On the night of the Guildford bombing, Conlon and Hill are shown resting in a park, where they meet a homeless old man lying on a bench. Later in the evening, Conlon robs a prostitute’s apartment, which provides him with a nice amount of ready cash. But he and Hill are shortly picked up by police, acting under the new Prevention of Terrorism Act, and after seven days of brutal interrogation under the malign leadership of Police Inspector Robert Dixon (Corin Redgrave), they confess to the Guildford bombing, which has created a tremendous stir. Not only are Conlon, Hill, and two others (the Guildford Four) sentenced to many years in prison, but other friends and members of their family, the Maguire Seven, are also sent to prison as part of the conspiracy, principally on testimony by the Four.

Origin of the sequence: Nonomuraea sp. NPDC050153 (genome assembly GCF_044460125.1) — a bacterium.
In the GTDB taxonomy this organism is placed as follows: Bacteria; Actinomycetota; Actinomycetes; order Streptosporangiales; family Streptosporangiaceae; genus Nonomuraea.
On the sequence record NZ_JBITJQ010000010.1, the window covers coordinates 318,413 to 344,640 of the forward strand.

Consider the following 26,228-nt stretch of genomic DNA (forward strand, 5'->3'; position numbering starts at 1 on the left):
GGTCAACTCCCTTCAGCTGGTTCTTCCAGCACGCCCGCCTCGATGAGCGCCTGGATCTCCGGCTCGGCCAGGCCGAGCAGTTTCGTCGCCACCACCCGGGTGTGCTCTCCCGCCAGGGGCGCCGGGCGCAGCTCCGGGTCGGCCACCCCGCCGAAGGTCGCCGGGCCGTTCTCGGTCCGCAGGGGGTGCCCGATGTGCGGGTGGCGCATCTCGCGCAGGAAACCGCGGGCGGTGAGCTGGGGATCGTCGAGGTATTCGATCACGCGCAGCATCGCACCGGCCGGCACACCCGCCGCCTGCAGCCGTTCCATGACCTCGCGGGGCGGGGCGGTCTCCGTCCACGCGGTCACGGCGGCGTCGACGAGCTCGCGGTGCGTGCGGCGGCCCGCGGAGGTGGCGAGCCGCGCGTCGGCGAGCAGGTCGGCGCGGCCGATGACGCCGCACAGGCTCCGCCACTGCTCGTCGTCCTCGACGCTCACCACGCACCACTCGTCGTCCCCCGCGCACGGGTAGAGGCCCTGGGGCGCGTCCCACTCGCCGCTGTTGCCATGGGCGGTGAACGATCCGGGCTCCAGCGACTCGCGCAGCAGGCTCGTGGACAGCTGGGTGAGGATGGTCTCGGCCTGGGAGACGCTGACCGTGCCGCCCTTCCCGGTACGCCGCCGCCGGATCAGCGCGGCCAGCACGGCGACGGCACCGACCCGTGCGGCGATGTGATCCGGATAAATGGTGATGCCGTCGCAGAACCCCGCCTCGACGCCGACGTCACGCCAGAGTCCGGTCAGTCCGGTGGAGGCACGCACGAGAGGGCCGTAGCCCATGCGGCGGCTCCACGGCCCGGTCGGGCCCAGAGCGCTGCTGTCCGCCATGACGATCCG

In prison, however, Conlon meets the real IRA architect of the Guildford bombing, Joseph McAndrew (Don Baker), who confesses not only to Conlon but to the police that he is responsible for the bombing and that Conlon, Hill, and their friends are consequently totally innocent. The police believe him without question, but, led on by the diabolical Inspector Dixon, refuse to exonerate the Guildford Four. Inspector Dixon knows perfectly well the Four are innocent, but does not care. There is “public pressure.” They are “Irish scum.” And that is enough for him. Knowing the court is condemning innocent people, Dixon visibly gloats when they are convicted.
I should point out that there is no Inspector Dixon. He is a fiction. There is also no Joseph McAndrew, the IRA bigwig who in the film plans the Guildford bombing. He, too, is a fiction. Moreover, Conlon’s “perfect” alibi, that he was busy on the night of the bombing robbing a prostitute’s apartment, is something less than perfect in that he robbed the prostitute’s apartment ten days later. And so we sail on through this sanctimonious movie, from one fictitious character to another, with “perfect” alibis whipped up out of thin air, and all presented with great polemical fervor.